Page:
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Over the last decade, there has been an increased commitment across the world to reduce carbon emissions, with the United States committing to a reduction of 50-52% by 2030.  In the private sector as well, companies are implementing their own strategic targets to reduce their carbon footprint, with many of these targets focused on supply chain-related activities. Most often, a company’s supply chain offers the greatest opportunity for impact reduction.

Carbon Emissions from Supply Chain Activities

Supply chain emissions make up a large part of total carbon emissions globally, with food, construction, fashion, fast-moving consumer goods, electronics, automotive, professional services, and freight supply chains listed by the World Economic Forum (WEF) as the supply chains which contribute the most, totalling more than 50%.  

Greenhouse gas emissions are separated into three categories: Scope 1 covers direct emissions, Scope 2 covers indirect emissions, and Scope 3 covers all unowned indirect emissions.  Supply chain emissions fall into the Scope 3 category. Within Scope 3 are the impacts of business air travel and commuting, recyclables and reusables, and solid waste.

Circular Frameworks for Emissions Reductions

There are many tools organizations can deploy to help reduce the carbon footprint of their supply chain. We explore several of these tools in greater detail in this post (link to Sustainability blog). One key step on the path to carbon neutrality is the implementation of a circular carbon economy approach to the management and reduction of carbon. This approach utilizes the four Rs: reduce, reuse, recycle, and reclaim, in a framework similar to the circular economy model of production and consumption. In circular models, resources are used, recovered, and reused in a closed loop, reducing the consumption of natural resources as well as the production of waste and emissions.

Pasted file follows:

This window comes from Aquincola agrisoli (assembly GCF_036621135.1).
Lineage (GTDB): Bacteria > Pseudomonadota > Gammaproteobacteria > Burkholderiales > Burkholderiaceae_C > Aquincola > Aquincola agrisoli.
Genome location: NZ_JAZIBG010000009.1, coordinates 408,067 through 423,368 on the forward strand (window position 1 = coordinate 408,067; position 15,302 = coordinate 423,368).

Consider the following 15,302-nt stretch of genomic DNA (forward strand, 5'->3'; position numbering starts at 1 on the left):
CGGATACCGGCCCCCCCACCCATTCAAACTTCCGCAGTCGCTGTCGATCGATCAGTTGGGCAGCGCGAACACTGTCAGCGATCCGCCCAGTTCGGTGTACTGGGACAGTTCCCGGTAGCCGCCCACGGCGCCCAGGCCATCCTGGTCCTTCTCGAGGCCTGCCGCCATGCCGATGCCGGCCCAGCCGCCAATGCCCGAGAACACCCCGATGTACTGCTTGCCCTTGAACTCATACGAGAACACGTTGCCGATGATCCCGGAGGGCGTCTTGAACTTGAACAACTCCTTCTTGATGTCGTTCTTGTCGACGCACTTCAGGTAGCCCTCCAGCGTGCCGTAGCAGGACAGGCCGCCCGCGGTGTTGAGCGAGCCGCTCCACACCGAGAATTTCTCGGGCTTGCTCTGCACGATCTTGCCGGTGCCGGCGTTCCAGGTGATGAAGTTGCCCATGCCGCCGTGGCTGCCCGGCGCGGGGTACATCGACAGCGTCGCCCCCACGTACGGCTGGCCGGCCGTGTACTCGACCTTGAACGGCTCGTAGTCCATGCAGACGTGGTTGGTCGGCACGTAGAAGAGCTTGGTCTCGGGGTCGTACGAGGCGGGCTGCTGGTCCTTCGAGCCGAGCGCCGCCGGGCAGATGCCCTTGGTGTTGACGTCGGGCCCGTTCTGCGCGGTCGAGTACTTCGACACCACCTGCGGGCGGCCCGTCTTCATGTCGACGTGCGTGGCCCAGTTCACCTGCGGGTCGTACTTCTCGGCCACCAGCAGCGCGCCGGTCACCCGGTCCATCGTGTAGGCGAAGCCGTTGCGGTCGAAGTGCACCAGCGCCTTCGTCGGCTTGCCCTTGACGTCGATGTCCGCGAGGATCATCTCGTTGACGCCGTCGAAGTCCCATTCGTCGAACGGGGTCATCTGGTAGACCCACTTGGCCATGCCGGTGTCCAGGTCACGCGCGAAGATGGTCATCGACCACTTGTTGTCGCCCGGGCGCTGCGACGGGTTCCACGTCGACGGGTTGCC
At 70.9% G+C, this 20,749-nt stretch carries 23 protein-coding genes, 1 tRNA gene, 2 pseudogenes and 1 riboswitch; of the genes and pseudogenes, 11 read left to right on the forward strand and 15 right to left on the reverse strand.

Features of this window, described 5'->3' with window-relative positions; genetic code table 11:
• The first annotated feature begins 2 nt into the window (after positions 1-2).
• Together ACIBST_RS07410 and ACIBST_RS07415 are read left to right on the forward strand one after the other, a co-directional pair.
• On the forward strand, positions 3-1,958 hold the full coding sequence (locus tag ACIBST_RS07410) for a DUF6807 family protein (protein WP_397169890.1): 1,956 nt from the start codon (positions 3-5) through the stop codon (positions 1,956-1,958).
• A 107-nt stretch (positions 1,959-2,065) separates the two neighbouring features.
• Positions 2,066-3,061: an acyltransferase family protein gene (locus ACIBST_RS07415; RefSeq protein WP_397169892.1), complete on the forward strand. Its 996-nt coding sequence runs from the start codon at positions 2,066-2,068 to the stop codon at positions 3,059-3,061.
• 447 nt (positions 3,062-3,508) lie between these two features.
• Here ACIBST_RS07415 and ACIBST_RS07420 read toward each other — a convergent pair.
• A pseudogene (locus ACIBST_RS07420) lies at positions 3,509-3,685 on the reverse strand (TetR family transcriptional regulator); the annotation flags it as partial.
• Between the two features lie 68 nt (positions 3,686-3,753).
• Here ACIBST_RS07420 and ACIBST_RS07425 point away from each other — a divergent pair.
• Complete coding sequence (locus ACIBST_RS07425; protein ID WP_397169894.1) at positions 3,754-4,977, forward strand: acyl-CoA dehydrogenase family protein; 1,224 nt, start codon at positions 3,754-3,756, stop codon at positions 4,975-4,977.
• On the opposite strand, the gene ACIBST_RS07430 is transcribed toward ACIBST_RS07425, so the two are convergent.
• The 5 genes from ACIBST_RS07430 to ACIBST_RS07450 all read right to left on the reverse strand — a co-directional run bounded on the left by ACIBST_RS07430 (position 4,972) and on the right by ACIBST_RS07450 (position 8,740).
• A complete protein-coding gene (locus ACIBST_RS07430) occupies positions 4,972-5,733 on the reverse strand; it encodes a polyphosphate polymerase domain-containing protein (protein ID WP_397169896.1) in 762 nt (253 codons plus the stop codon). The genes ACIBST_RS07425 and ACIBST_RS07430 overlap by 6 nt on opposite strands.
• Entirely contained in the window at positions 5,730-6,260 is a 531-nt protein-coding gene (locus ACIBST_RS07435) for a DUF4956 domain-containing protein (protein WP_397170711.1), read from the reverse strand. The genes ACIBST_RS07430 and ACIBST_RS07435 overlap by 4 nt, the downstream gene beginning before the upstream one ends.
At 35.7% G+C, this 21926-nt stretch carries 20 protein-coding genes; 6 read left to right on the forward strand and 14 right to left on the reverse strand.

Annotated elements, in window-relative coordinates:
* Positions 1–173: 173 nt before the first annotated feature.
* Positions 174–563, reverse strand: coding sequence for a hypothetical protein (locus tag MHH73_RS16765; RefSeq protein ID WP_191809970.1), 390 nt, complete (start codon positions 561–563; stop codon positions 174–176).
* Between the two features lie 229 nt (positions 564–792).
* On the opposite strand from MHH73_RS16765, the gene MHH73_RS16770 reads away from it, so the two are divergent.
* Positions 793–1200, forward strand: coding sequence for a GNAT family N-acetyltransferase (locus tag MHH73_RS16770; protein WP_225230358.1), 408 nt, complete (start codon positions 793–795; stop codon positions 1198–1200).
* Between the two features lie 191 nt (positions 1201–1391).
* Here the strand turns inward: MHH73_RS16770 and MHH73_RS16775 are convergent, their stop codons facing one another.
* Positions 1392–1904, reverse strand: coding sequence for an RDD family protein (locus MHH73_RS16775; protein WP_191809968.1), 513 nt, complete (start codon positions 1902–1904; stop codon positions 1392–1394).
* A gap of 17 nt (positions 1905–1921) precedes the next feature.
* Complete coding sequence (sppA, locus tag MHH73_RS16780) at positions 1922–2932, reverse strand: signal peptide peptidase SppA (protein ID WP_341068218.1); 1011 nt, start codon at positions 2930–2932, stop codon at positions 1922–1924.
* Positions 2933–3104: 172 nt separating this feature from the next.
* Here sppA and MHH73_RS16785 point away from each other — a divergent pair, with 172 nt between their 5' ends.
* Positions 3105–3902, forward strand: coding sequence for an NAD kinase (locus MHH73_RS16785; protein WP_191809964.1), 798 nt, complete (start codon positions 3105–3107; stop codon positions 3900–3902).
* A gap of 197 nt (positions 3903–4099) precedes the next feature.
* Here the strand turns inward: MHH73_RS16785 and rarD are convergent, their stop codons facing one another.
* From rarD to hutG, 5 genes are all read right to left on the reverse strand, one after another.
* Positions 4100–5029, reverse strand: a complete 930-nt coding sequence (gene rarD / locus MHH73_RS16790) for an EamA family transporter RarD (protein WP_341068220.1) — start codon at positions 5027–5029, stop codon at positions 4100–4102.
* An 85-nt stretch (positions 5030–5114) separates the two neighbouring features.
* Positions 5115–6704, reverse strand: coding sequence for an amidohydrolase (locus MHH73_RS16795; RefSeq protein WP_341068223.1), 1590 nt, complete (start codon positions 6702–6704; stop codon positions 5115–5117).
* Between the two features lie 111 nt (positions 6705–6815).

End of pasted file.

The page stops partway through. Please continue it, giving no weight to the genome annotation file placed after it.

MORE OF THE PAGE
Applying Circular Approaches at the Distribution Center

Distribution centers are a critical part of most organizations’ supply chains. Not surprisingly, DC operations can therefore play a large role in reducing a supply chain’s carbon emissions, and circular frameworks are a key tool in achieving reductions. A few ways to implement circular principles at the DC include robust recycling, composting, and other waste diversion programs. DCs can employ a circular model to lessen carbon emissions by mitigating a closed loop circular materials recovery system where items are repurposed and reused, rather than discarded. 

Because these programs can be time-consuming to administer properly, EcoTrax collaborates with companies’ procurement and DC operations teams to implement tech-enabled management strategies for all supply chain recyclables and food waste:

  • Paper – recycled many times back into new packaging 
  • Plastic – recycled to produce new plastic products
  • Pallets – recycled and repaired to extend useful life
  • Organics – the objective is to keep 100% of food waste or organic matter from reaching the landfill, as organic waste will release methane (more than 80X more harmful to the environment than carbon) when in a landfill

The EcoTrax portal is powered by SustainLife and provides real-time audits of emissions data tracking relevant to Scope 3 emissions.  As your trusted partner, EcoTrax ensures you receive 100% compensation for your waste and dunnage, 100% of the time.  To learn more about partnering with EcoTrax, contact us.